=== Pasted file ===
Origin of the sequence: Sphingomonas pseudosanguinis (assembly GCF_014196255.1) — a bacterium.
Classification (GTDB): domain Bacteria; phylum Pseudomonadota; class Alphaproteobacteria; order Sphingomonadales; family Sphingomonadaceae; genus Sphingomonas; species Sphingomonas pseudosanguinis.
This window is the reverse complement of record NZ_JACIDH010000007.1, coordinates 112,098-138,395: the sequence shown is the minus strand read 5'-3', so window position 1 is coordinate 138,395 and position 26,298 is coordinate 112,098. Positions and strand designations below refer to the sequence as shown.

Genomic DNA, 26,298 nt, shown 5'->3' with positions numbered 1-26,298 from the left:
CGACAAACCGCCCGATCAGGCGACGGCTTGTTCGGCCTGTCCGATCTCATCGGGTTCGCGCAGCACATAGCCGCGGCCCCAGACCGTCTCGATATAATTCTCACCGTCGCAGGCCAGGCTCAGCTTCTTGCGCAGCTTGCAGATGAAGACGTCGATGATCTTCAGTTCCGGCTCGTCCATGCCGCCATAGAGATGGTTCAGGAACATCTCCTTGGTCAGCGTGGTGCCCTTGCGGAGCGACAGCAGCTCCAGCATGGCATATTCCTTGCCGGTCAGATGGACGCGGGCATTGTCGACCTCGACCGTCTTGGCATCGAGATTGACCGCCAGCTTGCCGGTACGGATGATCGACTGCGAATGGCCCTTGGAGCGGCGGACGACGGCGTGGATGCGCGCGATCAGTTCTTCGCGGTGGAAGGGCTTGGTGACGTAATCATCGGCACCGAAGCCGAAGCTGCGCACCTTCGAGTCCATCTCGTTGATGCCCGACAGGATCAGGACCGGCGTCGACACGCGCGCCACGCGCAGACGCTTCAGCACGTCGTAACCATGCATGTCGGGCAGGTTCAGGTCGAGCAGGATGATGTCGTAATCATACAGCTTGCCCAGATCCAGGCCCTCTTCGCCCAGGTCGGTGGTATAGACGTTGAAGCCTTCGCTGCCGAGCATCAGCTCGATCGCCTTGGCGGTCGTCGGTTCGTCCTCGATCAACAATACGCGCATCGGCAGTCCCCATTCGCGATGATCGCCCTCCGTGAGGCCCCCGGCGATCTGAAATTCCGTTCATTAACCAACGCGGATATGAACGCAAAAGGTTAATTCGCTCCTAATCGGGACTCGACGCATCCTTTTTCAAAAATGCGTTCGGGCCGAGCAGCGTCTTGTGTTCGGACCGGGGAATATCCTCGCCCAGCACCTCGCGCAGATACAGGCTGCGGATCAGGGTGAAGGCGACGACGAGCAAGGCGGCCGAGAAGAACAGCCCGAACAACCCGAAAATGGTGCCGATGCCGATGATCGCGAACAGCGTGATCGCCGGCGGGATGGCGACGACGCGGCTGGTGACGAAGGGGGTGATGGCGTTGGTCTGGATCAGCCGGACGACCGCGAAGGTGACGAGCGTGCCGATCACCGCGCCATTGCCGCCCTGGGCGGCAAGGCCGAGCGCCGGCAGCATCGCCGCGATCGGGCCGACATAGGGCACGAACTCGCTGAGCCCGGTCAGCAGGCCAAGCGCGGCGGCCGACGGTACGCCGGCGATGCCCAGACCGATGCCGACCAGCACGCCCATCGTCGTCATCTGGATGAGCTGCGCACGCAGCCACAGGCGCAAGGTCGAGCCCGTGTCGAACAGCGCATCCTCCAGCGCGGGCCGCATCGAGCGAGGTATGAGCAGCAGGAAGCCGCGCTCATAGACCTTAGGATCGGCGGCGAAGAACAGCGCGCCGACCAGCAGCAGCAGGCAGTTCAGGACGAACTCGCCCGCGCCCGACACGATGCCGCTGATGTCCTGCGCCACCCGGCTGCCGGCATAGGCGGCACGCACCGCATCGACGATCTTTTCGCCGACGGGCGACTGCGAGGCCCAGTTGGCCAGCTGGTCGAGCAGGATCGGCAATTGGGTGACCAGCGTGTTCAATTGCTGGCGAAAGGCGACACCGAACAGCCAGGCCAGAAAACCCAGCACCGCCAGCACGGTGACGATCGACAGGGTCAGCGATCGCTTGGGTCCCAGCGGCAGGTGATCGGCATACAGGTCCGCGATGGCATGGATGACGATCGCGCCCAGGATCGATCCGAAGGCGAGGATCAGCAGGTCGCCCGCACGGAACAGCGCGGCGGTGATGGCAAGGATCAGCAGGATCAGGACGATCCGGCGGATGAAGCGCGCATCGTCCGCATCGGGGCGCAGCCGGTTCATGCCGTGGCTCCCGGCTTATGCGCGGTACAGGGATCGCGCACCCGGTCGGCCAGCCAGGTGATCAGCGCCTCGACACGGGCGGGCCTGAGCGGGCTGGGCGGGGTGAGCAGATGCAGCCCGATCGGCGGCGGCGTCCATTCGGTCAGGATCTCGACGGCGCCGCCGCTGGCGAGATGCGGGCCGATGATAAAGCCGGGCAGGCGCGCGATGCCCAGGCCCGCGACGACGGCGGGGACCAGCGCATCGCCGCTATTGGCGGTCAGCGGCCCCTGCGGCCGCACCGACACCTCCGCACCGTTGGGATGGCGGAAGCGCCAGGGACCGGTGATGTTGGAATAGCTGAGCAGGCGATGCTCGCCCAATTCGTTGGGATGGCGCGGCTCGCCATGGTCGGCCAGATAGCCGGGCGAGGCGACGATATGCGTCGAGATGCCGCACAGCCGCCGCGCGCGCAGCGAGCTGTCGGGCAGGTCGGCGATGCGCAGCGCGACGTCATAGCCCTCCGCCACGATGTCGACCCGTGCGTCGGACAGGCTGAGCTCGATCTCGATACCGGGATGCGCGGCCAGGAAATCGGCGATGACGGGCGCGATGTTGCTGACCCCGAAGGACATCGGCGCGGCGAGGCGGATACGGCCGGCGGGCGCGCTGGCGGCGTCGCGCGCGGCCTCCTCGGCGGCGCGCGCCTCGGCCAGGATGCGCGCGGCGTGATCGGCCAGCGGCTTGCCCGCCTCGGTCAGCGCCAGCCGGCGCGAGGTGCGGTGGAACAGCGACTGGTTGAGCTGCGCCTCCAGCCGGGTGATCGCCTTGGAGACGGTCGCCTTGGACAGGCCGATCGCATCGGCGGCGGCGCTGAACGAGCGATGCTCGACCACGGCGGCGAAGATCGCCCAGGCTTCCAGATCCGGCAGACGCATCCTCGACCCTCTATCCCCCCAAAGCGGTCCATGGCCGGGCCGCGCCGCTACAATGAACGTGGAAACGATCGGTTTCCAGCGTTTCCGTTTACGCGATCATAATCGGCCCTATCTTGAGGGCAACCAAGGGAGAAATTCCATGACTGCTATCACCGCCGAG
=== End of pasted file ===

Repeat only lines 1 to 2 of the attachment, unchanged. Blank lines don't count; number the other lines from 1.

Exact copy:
Origin of the sequence: Sphingomonas pseudosanguinis (assembly GCF_014196255.1) — a bacterium.
Classification (GTDB): domain Bacteria; phylum Pseudomonadota; class Alphaproteobacteria; order Sphingomonadales; family Sphingomonadaceae; genus Sphingomonas; species Sphingomonas pseudosanguinis.